Also Recluce Tales is very good! For much of the same reasons and the background it provides.

  2. Jim says:

    Well said & why you’re one of my favorite authors. While I preordered “Assassin’s Price” & have it on the shelf, only my wife has read it so far. I’ve been busy rereading the Recluce series in chronological order & for the first time as audio books. I like that reading order far better than published, the way I first read them since I’ve bought & read each one as it came out. I hope you publish a list of them in chronological order. The themes & sense of history pop better for me that way.

    1. JakeB says:

      I remember I was taken aback when some of the characters in chronologically earlier books turned out to be far more powerful than later ones, but I’ve come to appreciate the idea that history isn’t teleological but rather things happen according to the circumstances around them.
      That is, I think we tend to imagine history as a long process of decay (as in Hesiod’s golden age – silver age – bronze age – iron age etc.) — how the original Angels and Demons must have felt about their lives in the world of Recluce, at least until they all died out; a process towards greater and greater progress (say if you focus on the advance of science); or as cyclical (if you’re totally into Toynbee). But the Recluce books suggest there’s a certain randomness to it all, where accidents of birth combined with the right (or wrong) circumstances may lead to very powerful wizards, or may not, if the circumstances are wrong (like Candar after the fall of Fairhaven).

  3. larry says:

    First, I liked that book. So there’s that. I do remember doing a pivot initially though when I realized the magic system would be playing a lesser role than I thought. But I still liked it because it was set in the universe I was invested in already.
    I’m not sure it’s an unreasonable preconception though. I mean, if I had picked up a Harry Potter book and realized it was mostly about Muggles I would have hated that unless it was like “Larry Potter: Harry’s Muggle Cousin”. I guess by being part of “the Imager series,” you meant it as being SET in the Imager universe, right? Where I interpreted that as revolving around imagers.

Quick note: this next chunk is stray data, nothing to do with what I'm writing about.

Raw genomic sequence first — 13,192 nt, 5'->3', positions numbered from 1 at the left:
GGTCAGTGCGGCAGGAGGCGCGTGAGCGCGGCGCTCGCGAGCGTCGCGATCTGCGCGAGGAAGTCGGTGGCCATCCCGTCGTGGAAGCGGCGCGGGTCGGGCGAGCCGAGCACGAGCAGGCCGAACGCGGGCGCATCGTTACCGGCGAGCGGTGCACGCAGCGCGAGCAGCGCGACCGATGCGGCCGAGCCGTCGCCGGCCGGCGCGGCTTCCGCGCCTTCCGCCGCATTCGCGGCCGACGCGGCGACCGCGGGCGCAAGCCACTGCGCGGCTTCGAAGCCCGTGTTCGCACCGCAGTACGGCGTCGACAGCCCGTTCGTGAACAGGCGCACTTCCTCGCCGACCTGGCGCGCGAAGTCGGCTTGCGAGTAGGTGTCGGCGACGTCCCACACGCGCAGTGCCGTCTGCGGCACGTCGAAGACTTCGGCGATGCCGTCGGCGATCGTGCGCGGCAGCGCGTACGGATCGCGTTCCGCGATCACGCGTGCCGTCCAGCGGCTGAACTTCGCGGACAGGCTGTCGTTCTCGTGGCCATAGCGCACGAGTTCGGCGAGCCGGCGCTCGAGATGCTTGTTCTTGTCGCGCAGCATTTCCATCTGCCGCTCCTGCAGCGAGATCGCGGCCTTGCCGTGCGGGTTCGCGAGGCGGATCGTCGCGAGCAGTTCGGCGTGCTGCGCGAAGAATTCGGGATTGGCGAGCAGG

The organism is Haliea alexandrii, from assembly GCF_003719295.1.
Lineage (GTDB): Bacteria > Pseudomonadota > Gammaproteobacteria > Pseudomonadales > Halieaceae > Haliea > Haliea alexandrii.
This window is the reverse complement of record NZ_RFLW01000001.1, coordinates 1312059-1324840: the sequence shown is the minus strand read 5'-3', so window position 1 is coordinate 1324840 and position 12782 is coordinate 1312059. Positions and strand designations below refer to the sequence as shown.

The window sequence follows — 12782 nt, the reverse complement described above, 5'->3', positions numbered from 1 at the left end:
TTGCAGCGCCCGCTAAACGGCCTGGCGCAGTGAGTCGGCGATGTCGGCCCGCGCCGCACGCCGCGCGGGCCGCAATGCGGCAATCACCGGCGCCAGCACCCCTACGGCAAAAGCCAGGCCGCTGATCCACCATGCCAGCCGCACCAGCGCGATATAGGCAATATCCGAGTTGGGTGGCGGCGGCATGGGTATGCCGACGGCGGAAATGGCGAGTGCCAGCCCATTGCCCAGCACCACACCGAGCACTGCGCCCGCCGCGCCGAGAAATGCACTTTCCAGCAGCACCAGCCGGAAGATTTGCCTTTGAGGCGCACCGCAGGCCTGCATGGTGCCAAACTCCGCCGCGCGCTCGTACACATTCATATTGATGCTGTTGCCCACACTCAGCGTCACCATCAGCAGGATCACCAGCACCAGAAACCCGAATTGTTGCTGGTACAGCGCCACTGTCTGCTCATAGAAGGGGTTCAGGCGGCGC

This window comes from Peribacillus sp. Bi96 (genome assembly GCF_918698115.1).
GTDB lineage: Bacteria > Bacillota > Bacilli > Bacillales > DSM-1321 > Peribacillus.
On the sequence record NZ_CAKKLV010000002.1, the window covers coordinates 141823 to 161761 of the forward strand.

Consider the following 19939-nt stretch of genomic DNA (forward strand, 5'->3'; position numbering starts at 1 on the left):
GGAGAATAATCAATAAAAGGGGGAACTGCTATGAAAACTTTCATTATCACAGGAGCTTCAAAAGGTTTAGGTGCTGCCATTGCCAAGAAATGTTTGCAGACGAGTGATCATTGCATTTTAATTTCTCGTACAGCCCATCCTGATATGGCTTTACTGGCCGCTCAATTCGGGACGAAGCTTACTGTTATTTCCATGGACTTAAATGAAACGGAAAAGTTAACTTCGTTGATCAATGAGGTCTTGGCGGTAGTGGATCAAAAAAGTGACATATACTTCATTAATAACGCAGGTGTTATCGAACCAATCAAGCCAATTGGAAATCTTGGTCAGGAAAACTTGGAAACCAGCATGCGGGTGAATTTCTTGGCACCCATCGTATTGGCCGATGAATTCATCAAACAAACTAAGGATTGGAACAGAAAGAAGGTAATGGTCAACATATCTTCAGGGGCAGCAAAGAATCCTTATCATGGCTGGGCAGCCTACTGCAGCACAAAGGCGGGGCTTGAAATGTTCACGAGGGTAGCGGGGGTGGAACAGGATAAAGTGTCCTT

As I said though… easy pivot to make for me. But I get it.

  4. Matthew Runyon says:

    Assassin’s Price is actually my favorite of your recent books. I generally enjoy all of your books (though I admit some of the near-future ones I struggle with the language and perspective shifts), but this was by far more interesting to me. In large part because of the reasons Antonio Carlos mentioned, but just in general because I found that a number of the imagers (and our most recent Cyadoran) have power levels that are simply mind-boggling, and I have difficulty accepting that any significant number of people would not start worshiping them like gods. Emperors of Rome and China certainly were, and had much, much less direct power than Quaeryt or Alastar. Those imagers have more direct destructive power at their command than most Greek gods, for that matter.

    I usually assume that you know more about people than I do, and tend to just roll with situations that seem implausible to me, but this particular problem is difficult for me to get past. But perhaps that’s just my preconceptions talking.

    1. Alastar and Rhenn and Quaeryt do have unimaginable powers, but most imagers don’t. So while individual imagers have great powers, imagers as a group are incredibly vulnerable, and most wouldn’t have lived to adulthood without the Collegium. This is, if you will, the parallel of the elites. Elites run societies… until they overplay their hand. That’s why imagers such as Alastar, Quaeryt, and Rhenn restrain what they do as much as they can.

      1. Matthew Runyon says:

        Oh indeed, but that’s focusing on their actions, which I find quite understandable. It’s the reactions (or non-reactions) of everyone else to them that I find confusing.

  5. Tom says:

    I would consider the ‘strength’ of the preconception as the problem rather than the preconception itself.We cannot be observant without extending a concept or scenario. By the same token, try as we should, we cannot all observe to the extent of a fictitious Sherlock Holmes. It is when we are considering damaging another through word or deed, because of our conception, that we must realize we are mistaken and review our position.